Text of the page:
Personal insurance concepts – ‘Planning for the unexpected’

Planning for the unexpected

While you don’t like to think that something might happen to you, or your family, it is always better to be prepared for the unexpected.


Why prepare for the unexpected?

Think about the risks that you face in everyday life. There are risks that we can’t remove entirely. However, for a lot of risks that we can’t eliminate, we can mitigate their impact  by taking out suitable personal insurances.
















What are the risks?

If you don’t have adequate insurance, an unforeseen death or illness could have severe consequences for you or your family.

What would be the impact on your family if:

    • your income was to stop, or
    • you were unable to work for an extended period of time?


How would you pay your mortgage and meet your other living expenses, if you income was to cease?

You could struggle to make ends meet and run down your savings very quickly.

An umbrella can’t prevent the risk of rain, but it can minimise its impact

Did you know?

46% of Australians admit that they live ‘pay cheque to pay cheque’ including:

  • 1 in 4 households earning over $150,000 pa, and
  • 1 in 5 households earning over $200,000 pa. ¹
















1.Research conducted by IPSOS on behalf of MLC in August 2015 and published in February 2016 in ‘Australia today – Par 1: A look at lifestyle, financial security and retirement in Australia’.


Insurance Type Description Potential uses for insurance
Life (and Terminal Illness) Insurance Provides for a lump sum on death or diagnosis of a terminal illness. ·         Cover living expenses

·         Pay for childcare and housekeeping

·         Service or pay-off debts

·         Cover funeral and estate costs

Total and Permanent Disability (TPD) insurance Provides for a lump sum if you are totally and permanently disabled. Is often provided with life insurance. ·         Pay medical or rehabilitation costs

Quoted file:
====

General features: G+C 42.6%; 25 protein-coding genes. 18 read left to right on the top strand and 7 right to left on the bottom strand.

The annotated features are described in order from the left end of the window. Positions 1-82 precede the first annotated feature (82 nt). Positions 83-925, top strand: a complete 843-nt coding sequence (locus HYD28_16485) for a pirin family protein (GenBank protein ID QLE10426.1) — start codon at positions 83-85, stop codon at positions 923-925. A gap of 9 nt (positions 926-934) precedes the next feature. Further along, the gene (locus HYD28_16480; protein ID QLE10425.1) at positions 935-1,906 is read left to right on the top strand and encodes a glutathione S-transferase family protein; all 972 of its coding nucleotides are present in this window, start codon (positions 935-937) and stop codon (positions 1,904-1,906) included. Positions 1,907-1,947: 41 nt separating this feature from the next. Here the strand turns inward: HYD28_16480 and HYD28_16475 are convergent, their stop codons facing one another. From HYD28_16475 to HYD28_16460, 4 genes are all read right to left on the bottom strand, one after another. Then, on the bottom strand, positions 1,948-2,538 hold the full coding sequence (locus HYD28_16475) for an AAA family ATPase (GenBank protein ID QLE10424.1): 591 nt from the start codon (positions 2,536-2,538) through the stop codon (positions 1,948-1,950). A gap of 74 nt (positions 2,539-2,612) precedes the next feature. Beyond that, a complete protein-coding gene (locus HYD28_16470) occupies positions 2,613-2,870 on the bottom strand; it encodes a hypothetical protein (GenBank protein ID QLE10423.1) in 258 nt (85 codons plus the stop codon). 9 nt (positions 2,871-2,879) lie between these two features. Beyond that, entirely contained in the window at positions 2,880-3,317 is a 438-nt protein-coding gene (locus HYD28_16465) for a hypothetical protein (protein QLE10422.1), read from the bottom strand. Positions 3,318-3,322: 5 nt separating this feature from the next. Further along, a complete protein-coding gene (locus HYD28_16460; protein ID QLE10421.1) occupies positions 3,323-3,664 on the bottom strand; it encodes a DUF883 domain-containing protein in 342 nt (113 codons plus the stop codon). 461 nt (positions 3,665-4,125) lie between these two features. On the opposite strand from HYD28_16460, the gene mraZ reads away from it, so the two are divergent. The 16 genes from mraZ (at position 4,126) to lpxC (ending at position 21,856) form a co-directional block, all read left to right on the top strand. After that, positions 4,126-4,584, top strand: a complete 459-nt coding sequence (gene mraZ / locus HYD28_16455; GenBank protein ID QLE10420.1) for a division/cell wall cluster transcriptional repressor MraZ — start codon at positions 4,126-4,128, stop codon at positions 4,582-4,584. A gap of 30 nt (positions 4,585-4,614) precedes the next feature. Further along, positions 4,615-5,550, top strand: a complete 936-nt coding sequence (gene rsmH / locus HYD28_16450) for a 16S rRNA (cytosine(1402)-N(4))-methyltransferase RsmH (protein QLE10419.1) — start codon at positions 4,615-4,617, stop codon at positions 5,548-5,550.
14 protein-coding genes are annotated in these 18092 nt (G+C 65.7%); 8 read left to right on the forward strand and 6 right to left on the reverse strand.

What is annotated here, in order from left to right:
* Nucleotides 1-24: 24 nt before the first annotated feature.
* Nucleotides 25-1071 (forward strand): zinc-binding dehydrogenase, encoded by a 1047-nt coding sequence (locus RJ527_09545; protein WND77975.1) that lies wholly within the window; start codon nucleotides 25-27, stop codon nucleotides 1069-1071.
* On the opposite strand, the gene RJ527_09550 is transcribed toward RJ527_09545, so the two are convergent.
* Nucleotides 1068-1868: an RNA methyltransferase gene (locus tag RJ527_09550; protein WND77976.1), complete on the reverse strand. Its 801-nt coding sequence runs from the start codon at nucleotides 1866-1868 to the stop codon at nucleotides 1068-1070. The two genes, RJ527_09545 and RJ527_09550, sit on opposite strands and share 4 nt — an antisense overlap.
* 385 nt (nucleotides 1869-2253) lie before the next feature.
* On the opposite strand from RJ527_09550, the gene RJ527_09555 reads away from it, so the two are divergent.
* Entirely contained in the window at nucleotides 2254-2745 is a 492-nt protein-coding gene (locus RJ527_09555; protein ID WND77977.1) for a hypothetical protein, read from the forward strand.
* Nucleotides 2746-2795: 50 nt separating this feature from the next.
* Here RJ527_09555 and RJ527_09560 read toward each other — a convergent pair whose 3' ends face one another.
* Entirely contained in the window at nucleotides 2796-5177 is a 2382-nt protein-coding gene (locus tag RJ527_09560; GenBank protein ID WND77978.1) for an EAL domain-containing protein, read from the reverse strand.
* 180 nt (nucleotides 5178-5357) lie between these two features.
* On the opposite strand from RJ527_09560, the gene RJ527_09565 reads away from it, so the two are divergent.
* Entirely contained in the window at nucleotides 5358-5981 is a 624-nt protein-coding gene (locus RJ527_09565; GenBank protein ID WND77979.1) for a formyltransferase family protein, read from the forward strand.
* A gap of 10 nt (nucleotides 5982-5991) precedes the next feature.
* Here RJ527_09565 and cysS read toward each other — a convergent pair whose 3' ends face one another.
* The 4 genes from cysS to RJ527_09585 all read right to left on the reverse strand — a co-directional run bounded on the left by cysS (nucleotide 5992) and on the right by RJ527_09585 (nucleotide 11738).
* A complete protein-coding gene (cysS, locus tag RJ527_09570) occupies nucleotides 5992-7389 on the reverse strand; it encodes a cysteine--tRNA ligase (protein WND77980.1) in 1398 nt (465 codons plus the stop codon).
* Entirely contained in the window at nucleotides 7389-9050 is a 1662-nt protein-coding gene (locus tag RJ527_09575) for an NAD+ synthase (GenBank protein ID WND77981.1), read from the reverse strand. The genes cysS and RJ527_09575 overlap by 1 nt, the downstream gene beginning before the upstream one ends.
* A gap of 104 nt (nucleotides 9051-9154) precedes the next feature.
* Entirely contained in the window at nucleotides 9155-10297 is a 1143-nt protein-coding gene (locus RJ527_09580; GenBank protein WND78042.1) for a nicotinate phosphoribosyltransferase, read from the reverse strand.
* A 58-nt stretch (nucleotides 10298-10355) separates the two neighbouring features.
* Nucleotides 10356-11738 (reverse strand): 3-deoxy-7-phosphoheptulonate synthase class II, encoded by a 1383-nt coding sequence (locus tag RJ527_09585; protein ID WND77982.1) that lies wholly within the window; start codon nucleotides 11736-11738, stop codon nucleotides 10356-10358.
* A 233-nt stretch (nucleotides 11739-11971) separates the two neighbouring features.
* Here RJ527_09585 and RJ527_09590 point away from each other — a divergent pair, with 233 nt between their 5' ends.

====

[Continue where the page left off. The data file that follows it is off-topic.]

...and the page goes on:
·         Cover living expenses

·         Pay for childcare and housekeeping

·         Service or pay-off debts

Critical Illness or Trauma Insurance Provides a lump sum if diagnosed with a range of specified critical or traumatic illnesses.
Income Protection insurance Pays up to 70%² of your pre-disability income, if you are temporarily unable to work due to sickness or injury. ·         Cover living expenses

·         Service debts

2. Income protection insurance taken out on or before 1 October 2021 will generally replace up to 75% of your pre-tax income.


Other key considerations

  • You may already have insurance through your employer or your super fund. Even if you have existing insurance, it’s always good to review what you currently have, to ensure that it’s adequate to meet your needs.
  • Everyone’s needs are different and the types and amounts of insurance that are appropriate for you may not be appropriate for someone else. It’s important that what you have in place is tailored to your needs, and that you review what you have on a regular basis, as your circumstances may change.
  • How much will it cost? There are a range of factors that influence the cost of insurance, including your age, gender, occupation, and your medical or family history. It may be cheaper than you think.


Seek advice

A Pinnacle financial adviser can help ensure you have the right insurances in place to protect your family’s lifestyle. The first step is having the conversation.

Your Pinnacle adviser can provide you with recommendations on what types and amounts of insurance cover you need to help make sure your family’s lifestyle is protected.


Source: Actuate Alliance Services Pty Ltd (member of the IOOF group of companies)